38. Huston, A. C., Duncan, G. J., McLoyd, V. C., Crosby, D. A., Ripke, M. N., Weisner, T. S., & Eldred, C. A. (2005). Impacts on children of a policy to promote employment and reduce poverty for low-income parents: New hope after 5 years. Developmental Psychology, 41, 902–918.CrossRefGoogle Scholar
  39. Jasso, G., Massey, D. S., Rosenzweig, M. R., & Smith, J. P. (2004). Immigrant health: Selectivity and acculturation. In N. B. Anderson, R. A. Bulatao, & B. Cohen (Eds.), Critical perspectives on racial and ethnic differences in health in late life (pp. 227–266). Washington, DC: National Academies Press.Google Scholar
  40. Joffe, M. M., & Rosenbaum, P. R. (1999). Invited commentary: Propensity scores. American Journal of Epidemiology, 150, 327–333.Google Scholar
  41. Kabir, Z. N., Szebehely, M., Tishelman, C., Chowdhury, A. M. R., Hojer, B., & Winbland, B. (1998). Aging trends––Making an invisible population visible: The elderly in Bangladesh. Journal of Cross-Cultural Gerontology, 13, 361–378.CrossRefGoogle Scholar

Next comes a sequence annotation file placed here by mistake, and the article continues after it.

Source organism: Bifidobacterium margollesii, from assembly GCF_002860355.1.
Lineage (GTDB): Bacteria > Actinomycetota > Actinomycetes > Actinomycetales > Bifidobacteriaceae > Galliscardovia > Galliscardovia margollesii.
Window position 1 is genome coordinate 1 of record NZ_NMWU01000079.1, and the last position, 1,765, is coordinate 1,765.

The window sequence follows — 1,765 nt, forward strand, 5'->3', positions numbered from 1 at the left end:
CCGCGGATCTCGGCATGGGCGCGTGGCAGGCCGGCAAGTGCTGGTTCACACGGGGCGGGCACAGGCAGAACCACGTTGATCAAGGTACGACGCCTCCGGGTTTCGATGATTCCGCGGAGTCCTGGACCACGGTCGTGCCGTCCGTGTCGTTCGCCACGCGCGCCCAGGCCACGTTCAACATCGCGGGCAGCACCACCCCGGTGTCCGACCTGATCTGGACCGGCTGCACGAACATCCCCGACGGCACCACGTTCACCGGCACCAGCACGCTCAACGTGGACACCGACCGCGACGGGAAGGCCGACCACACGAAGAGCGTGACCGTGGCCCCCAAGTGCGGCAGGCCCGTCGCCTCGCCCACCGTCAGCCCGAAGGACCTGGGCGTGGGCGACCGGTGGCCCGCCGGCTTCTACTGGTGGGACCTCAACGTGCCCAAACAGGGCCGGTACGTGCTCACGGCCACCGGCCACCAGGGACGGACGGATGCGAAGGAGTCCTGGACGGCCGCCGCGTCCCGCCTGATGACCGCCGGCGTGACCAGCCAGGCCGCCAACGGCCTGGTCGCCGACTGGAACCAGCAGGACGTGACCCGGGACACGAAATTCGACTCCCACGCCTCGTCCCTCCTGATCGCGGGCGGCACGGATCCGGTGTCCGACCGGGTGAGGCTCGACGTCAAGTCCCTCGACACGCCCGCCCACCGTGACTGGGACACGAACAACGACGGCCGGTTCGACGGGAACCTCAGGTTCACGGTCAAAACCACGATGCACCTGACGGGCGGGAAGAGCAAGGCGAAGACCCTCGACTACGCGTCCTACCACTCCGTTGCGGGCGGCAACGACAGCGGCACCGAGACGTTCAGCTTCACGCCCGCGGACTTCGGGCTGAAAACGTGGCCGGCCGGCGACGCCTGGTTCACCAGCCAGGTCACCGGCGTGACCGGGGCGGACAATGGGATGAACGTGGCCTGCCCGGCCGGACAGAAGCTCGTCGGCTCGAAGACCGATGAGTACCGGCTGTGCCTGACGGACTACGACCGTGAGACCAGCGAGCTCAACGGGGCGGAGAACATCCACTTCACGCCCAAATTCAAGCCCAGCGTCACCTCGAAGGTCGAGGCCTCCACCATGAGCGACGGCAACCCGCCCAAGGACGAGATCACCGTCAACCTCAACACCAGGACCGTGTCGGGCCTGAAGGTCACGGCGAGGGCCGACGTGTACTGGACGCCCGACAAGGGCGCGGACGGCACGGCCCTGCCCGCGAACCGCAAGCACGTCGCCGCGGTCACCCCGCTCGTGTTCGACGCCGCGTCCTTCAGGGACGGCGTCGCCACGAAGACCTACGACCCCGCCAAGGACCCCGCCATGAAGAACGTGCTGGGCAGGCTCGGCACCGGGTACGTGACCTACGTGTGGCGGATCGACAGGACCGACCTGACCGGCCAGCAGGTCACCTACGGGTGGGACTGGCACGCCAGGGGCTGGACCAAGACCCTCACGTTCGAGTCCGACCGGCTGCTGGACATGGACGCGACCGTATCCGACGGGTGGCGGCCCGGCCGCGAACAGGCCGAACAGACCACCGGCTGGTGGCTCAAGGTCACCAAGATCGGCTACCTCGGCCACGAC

42. Kalache, A., & Sen, K. (1998). Ageing in developing countries, principles and practice of geriatric medicine. Chichester: Wiley.Google Scholar
  43. Kanaiaupuni, S. M., & Donato, K. M. (1999). Migradollars and mortality: The effects of migration on infant survival in Mexico. Demography, 36, 339–353.CrossRefGoogle Scholar
  44. Kanaiaupuni, S. M., Donato, K. M., Thompson-Colón, T., & Stainback, M. (2005). Counting on Kin: Social networks, social support and child health. Social Forces, 83, 1137–1164.CrossRefGoogle Scholar